the Coldest Months
By Lee McClellan
FRANKFORT, Ky. Water temperatures are in the mid-50s and falling in Lake Cumberland, Dale Hollow and Laurel River Lake. Once water temperatures drop below 50 degrees for extended periods, threadfin shad begin to suffer from the cold water.
“Threadfin shad get thermally stressed by winter water temperatures, especially in late winter,” said Jeff Ross, assistant director of the Fisheries Division for the Kentucky Department of Fish and Wildlife Resources. “They begin to twitch and spasm as they try to fight off death.”
Smallmouth bass, as well as spotted and largemouth bass, instinctually know to eat these weakened baitfish. The float-and-fly technique imitates stressed shad in cold water as good as anything.
“Many bass lures, such as jerkbait, use twitching movement to draw strikes,” Ross said. “The little fly twitching in place is irresistible to a smallmouth in the winter.”
Born in the deep, clear lakes of east Tennessee and inspired by crappie anglers complaining of big smallmouth bass breaking off tiny hair jigs fished deep in the winter months, the float-and-fly technique employs long, light to medium-light power spinning rods and 4-pound line to present small 1/16-ounce to 1/8-ounce jigs under a bobber.
The tiny jig is the “fly” in the float-and-fly technique. For generations, smallmouth anglers in Kentucky and Tennessee call hair jigs “flies.”
The long spinning rod, from 8 to 11 feet in length, is necessary as you suspend the diminutive jig 8 to 12 feet deep. Casting such a presentation on a rod shorter than 8 feet is nearly impossible. Fly anglers use 8-weight rods to suspend 1/32- to 1/48-ounce jigs under large strike indicators, employing light fluorocarbon line as the tippet. The lighter 1/48-ounce jig is much easier for a fly angler to cast with a leader and tippet running at least 8 feet long.
The “flies” are made of either craft hair or duck feathers or a combination of both. The float-and-fly technique has grown so popular that national outfitters carry rods designed for it. Tackle shops in the Lake Cumberland and Dale Hollow Lake region sell them as well. Float-and-fly rods also make excellent crappie and panfish rods.
All you do is load the spinning reel with 4-pound co-polymer or fluorocarbon line and clip on a 7/8-inch pear-shaped plastic bobber 8 feet above the fly. Adjust the depth of the fly until you get a “pull down” on the bobber from a fish. There are specially weighted foam bobbers designed for the float-and-fly technique that grant better casting distance. The internal weight in these bobbers makes them roll over on their side if a big smallmouth hits the fly and moves shallower.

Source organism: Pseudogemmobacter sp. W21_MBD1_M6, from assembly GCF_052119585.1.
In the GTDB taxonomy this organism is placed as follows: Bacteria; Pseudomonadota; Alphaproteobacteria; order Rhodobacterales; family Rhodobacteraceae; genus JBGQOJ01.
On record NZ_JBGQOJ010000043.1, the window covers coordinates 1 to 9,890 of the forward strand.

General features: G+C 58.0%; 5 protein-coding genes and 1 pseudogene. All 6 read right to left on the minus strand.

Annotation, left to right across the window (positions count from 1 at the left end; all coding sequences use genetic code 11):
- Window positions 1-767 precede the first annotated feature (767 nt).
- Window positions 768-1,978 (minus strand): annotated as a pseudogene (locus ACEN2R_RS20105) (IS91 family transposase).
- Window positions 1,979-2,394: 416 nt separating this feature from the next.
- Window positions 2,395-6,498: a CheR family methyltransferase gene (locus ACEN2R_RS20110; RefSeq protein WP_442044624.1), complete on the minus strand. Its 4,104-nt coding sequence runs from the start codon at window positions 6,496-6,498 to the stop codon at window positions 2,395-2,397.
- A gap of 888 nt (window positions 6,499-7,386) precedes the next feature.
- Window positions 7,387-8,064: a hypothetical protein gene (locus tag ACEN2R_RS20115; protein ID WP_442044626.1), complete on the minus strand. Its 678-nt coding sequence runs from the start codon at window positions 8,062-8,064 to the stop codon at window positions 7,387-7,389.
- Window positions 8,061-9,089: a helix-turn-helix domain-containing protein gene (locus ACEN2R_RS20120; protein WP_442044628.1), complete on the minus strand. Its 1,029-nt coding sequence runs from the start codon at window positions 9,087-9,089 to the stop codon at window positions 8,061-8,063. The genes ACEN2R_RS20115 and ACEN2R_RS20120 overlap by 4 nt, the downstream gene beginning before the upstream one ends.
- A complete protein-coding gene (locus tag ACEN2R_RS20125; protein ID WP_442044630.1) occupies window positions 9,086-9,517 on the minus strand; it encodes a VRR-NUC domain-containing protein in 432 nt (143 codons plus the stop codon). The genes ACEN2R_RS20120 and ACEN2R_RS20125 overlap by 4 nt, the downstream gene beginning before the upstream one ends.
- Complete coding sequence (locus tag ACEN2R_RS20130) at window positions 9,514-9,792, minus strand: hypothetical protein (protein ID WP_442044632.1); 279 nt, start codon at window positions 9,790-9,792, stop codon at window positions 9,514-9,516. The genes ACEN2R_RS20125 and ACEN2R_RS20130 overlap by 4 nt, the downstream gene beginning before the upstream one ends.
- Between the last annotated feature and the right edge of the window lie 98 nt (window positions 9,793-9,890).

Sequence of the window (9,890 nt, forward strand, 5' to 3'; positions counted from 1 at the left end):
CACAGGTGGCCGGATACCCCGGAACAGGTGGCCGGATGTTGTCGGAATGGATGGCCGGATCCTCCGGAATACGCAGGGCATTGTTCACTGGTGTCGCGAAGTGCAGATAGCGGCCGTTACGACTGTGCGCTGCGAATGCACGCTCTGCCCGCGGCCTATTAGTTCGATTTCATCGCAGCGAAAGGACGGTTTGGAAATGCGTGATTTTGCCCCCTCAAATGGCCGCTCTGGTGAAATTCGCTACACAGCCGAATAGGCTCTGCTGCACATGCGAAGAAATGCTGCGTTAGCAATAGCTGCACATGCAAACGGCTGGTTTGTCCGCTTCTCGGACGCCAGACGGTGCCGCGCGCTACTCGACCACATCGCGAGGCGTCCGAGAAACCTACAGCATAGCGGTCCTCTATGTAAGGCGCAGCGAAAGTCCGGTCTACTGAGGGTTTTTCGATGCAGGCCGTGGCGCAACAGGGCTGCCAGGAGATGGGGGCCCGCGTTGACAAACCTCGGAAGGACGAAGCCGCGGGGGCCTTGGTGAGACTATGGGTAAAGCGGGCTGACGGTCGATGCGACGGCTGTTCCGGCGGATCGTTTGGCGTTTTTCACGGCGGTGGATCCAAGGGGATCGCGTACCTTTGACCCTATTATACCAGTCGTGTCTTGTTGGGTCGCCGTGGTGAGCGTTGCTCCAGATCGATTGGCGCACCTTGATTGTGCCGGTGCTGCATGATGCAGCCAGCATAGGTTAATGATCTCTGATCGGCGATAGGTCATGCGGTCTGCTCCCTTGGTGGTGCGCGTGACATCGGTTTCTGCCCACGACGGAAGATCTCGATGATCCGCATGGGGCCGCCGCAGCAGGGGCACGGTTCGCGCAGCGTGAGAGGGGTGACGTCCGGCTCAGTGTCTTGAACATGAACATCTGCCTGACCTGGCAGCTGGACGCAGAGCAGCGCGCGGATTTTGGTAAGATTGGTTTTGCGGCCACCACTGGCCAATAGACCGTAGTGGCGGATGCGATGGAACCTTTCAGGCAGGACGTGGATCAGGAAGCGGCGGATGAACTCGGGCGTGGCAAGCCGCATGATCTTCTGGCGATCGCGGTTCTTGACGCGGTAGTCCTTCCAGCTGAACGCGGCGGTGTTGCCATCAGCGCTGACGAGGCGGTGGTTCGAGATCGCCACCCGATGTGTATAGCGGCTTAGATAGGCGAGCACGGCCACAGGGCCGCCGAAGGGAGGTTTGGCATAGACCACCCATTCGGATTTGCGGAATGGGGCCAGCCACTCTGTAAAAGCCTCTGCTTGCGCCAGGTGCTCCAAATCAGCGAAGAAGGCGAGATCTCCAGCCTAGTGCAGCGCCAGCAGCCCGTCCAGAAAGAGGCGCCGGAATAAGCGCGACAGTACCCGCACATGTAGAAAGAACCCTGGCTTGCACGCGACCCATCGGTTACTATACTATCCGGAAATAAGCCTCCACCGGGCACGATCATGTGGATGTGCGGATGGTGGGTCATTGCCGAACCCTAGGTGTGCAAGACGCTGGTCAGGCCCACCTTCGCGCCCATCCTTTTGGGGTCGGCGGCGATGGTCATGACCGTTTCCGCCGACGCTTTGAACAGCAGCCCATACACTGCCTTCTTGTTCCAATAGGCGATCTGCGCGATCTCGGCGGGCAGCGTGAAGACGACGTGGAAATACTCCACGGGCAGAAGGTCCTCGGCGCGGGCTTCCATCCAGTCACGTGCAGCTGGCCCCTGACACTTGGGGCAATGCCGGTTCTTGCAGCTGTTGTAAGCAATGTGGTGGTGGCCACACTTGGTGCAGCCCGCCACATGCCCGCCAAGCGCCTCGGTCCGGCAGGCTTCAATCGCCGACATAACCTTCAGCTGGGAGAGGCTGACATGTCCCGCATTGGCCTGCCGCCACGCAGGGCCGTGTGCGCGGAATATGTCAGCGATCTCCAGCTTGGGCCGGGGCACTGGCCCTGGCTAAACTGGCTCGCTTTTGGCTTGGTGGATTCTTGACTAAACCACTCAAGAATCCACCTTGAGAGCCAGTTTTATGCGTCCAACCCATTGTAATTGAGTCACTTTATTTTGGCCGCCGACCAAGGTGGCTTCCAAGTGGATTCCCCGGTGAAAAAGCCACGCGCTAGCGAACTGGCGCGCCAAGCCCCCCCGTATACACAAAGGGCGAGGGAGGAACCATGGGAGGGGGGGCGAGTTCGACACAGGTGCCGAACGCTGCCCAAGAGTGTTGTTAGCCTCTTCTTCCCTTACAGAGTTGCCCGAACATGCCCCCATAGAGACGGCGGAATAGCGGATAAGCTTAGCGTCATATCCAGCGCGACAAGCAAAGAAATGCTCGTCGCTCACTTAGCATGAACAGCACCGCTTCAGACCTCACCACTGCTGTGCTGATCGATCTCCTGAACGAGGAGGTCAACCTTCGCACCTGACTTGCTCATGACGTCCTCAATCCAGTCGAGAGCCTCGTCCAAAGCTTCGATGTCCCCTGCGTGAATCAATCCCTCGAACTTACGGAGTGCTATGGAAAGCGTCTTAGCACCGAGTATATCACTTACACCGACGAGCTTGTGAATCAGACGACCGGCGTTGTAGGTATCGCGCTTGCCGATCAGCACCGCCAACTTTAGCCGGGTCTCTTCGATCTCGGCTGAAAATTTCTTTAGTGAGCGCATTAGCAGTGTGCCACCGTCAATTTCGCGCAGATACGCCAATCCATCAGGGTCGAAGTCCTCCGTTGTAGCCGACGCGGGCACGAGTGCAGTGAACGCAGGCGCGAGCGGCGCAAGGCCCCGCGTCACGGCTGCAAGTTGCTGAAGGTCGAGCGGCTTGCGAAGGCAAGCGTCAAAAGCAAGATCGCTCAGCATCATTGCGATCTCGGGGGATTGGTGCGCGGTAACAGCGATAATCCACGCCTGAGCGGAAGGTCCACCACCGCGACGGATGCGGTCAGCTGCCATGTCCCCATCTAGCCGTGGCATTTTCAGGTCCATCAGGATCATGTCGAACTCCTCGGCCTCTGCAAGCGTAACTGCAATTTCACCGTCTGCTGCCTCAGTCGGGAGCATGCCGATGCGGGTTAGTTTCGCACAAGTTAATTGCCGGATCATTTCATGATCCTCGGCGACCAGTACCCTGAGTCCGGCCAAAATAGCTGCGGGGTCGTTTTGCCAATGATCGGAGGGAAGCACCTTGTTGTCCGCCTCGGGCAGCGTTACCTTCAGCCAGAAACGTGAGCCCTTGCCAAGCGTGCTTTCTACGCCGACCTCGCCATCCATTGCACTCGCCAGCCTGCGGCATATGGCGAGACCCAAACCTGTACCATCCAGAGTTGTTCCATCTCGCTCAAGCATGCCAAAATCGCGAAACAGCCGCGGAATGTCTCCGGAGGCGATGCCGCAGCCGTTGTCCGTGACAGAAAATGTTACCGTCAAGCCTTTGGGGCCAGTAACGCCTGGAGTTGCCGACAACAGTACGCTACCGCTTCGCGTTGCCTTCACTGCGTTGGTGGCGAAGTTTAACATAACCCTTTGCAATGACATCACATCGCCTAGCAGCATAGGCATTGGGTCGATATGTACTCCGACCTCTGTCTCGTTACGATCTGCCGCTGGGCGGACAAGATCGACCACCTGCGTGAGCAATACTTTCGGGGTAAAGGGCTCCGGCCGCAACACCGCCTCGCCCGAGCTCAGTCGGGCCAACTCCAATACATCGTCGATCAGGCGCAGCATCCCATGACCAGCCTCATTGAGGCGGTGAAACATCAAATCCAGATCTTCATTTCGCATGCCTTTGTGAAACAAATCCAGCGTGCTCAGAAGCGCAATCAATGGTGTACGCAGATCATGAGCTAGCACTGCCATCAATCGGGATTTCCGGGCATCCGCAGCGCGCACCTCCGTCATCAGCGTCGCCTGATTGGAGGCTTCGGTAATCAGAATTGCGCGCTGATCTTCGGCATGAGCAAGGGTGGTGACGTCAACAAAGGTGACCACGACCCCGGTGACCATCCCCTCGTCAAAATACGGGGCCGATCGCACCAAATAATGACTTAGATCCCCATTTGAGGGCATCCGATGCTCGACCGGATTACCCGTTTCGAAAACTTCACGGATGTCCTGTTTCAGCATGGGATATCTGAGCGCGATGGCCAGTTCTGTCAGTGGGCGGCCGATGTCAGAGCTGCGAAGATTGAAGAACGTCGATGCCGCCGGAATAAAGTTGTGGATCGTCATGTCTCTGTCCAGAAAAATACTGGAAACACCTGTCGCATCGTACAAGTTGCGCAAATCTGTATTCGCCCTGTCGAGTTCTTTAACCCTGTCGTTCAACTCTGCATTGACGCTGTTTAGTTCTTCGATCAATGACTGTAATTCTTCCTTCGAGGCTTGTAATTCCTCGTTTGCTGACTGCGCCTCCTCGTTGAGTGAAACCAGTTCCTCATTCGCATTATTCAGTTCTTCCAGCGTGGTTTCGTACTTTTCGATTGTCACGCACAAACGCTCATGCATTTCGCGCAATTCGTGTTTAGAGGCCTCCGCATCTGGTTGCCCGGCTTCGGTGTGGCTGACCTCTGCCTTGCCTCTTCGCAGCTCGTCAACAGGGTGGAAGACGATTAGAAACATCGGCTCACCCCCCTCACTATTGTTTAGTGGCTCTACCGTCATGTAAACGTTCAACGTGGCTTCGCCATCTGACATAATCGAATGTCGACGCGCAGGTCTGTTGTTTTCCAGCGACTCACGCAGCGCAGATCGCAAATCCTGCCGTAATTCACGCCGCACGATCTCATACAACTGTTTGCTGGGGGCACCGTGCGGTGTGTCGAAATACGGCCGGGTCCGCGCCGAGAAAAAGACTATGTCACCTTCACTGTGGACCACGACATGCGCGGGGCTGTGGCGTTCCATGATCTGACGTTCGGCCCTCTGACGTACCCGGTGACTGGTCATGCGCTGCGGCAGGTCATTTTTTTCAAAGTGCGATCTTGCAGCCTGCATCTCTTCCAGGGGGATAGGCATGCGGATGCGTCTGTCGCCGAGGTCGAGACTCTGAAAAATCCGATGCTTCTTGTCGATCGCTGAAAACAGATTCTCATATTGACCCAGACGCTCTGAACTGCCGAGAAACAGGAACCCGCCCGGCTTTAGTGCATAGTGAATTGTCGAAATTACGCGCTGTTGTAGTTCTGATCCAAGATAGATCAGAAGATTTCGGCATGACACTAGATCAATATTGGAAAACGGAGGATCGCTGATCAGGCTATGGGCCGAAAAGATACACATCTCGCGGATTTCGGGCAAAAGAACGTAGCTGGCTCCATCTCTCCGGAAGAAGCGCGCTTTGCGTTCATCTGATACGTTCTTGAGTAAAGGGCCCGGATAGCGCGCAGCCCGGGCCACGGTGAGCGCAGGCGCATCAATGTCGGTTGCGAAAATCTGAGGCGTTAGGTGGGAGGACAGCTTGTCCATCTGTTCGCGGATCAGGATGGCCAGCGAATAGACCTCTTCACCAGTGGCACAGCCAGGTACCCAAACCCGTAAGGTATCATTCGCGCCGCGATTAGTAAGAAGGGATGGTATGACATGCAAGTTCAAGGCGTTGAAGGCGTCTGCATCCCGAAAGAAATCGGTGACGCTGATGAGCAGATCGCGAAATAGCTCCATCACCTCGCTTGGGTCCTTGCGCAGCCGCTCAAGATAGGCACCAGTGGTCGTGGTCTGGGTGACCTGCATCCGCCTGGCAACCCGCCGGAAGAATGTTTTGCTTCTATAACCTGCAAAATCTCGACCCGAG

Lake Cumberland presents an ideal opportunity to catch smallmouth bass, as well as fat, healthy spotted bass and even hand-sized bluegill on the float-and-fly this winter. Female smallmouth bass need to feed in winter to power the development of the eggs in their abdomens they will drop into nests next spring.
The best flies on Lake Cumberland are craft hair jigs in combinations of blue, chartreuse, grey or white. White, sky blue and pink craft hair jigs also work well on this lake.
Duck feather jigs with wisps of red or pink craft hair seem to draw more strikes on Dale Hollow. These colors work well at Laurel River Lake, too. Both Dale Hollow and Laurel hold trout and some anglers believe their presence makes these fly colors work better in these lakes.
Fish the float-and-fly near the main lake in winter on these reservoirs. The best fishing occurs when your back faces lots of big, deep water.
Remember to allow your fly to strike the water’s surface on the back cast. This provides resistance on the forward cast that loads the long spinning rod, leading to much improved casting distance.
Applying a petroleum jelly-based shad scent, called “fish dope,” improves the delectability of the fly to smallmouths. Tackle shops and retailers in the Lake Cumberland or Dale Hollow region sell fish dope, but any petroleum jelly-based shad scent will work. Those with glitter in them are best.
On bright days, trimming a fly to match the bend of the hook and heavily applying dope to make the fly resemble a small stick often makes the difference between being skunked or catching fish.
The float-and-fly fishing typically peaks in February. The technique catches fish until warming waters puts big smallmouth or spotted bass on the prowl and willing to chase lures. The float and fly technique also fools huge largemouth bass on farm ponds and small lakes in winter.
Try the float and fly this winter, fighting a trophy 20-inch or longer smallmouth bass on a long spinning rod with light line is as fun as fishing gets.